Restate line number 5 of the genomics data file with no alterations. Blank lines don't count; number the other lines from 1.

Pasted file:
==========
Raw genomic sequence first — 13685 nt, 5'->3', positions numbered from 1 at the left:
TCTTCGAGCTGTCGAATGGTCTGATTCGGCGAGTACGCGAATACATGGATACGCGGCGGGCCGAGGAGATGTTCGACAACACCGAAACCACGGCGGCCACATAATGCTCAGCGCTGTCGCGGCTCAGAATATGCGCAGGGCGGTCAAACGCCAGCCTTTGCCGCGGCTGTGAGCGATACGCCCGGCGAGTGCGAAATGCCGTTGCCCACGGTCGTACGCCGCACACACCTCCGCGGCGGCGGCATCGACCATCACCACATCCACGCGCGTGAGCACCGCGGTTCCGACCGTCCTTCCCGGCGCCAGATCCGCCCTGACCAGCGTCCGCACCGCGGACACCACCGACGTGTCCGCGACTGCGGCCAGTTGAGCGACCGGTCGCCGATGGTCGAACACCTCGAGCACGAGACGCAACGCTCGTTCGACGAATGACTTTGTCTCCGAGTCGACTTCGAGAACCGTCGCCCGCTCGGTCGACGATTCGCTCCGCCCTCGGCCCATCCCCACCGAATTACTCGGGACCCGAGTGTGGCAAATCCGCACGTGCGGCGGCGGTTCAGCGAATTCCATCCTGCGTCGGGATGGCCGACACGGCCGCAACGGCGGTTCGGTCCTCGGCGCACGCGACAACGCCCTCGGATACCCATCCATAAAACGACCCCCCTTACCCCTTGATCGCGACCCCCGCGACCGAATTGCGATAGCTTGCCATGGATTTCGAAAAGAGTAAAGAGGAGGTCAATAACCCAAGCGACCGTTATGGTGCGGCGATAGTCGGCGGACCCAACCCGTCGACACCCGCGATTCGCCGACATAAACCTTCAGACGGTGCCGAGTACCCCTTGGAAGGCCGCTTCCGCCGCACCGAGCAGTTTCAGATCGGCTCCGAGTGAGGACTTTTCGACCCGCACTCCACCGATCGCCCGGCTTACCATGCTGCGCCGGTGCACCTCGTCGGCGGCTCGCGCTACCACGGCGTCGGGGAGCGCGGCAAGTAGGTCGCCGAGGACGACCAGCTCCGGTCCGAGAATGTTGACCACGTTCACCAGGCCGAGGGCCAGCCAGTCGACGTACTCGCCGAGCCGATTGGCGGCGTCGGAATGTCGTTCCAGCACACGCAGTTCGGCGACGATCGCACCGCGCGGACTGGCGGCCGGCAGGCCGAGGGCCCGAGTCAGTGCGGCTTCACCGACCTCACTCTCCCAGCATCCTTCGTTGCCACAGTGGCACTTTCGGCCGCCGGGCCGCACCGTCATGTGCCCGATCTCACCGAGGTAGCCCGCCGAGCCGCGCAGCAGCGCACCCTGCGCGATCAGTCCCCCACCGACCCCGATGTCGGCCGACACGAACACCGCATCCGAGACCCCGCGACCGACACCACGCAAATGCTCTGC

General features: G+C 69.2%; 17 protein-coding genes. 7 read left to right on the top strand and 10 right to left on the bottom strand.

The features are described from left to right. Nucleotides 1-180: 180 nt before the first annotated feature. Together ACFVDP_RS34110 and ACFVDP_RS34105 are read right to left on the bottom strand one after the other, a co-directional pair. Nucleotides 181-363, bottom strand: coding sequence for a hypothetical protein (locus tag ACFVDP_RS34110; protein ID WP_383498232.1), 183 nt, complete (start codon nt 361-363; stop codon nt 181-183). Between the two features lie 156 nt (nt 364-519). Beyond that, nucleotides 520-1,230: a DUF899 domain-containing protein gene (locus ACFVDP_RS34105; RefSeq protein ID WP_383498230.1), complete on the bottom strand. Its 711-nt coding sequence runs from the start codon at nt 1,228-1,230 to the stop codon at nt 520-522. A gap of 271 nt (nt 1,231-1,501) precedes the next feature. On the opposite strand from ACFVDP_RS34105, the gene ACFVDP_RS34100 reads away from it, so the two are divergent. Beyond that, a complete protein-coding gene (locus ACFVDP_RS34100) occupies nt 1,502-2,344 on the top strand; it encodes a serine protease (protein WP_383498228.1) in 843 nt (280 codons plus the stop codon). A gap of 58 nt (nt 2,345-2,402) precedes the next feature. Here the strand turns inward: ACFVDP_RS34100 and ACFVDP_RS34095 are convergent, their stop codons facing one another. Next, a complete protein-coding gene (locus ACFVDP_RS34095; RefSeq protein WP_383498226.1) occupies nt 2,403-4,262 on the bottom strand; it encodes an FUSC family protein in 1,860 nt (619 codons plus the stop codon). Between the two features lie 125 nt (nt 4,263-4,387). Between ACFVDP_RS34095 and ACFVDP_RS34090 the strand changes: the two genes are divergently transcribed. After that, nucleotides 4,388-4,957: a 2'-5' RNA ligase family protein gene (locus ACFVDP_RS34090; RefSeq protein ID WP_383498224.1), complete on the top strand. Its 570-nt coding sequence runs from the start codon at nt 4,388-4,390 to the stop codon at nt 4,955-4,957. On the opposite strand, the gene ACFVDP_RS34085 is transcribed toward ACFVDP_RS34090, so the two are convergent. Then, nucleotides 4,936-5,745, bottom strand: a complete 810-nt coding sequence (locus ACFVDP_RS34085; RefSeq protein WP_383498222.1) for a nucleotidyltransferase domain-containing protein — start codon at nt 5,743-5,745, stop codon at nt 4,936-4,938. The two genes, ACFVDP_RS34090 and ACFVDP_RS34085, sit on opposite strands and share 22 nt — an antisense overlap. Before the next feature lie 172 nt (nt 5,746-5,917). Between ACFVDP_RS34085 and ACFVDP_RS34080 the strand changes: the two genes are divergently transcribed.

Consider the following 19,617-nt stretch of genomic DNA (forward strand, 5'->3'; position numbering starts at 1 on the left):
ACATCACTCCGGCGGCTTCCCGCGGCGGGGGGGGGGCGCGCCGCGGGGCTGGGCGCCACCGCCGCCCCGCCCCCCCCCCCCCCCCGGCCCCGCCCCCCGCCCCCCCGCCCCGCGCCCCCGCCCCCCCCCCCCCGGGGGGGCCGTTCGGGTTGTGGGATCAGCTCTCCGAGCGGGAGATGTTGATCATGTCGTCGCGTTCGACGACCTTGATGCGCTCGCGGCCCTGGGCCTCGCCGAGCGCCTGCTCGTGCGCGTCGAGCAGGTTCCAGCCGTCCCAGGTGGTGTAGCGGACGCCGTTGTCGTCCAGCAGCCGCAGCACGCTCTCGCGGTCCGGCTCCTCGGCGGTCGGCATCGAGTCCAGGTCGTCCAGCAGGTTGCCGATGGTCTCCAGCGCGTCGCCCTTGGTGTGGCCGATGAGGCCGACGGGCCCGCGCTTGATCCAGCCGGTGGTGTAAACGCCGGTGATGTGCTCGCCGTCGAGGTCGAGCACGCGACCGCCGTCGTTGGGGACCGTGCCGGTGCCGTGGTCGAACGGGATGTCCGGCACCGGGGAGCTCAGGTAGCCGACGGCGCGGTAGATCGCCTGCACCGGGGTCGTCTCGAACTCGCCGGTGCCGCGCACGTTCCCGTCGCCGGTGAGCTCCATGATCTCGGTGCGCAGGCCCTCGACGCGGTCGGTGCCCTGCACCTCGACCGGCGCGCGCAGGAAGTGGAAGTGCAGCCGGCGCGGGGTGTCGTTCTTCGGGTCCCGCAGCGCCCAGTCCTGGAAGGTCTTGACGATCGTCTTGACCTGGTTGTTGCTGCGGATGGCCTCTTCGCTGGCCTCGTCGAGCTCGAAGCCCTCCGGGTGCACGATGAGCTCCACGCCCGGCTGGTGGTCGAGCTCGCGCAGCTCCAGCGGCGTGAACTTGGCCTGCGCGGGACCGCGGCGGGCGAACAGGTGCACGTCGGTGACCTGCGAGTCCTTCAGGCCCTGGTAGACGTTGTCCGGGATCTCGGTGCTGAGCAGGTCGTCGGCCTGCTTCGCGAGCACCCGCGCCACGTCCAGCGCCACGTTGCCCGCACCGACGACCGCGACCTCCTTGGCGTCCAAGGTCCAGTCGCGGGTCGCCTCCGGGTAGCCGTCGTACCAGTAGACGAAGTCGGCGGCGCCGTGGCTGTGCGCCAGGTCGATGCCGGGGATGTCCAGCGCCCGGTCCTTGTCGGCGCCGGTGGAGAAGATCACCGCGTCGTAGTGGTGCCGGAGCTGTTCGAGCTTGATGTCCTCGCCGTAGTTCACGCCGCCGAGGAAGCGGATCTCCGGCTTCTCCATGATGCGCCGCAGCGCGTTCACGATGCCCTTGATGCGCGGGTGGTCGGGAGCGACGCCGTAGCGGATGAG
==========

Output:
Consider the following 19,617-nt stretch of genomic DNA (forward strand, 5'->3'; position numbering starts at 1 on the left):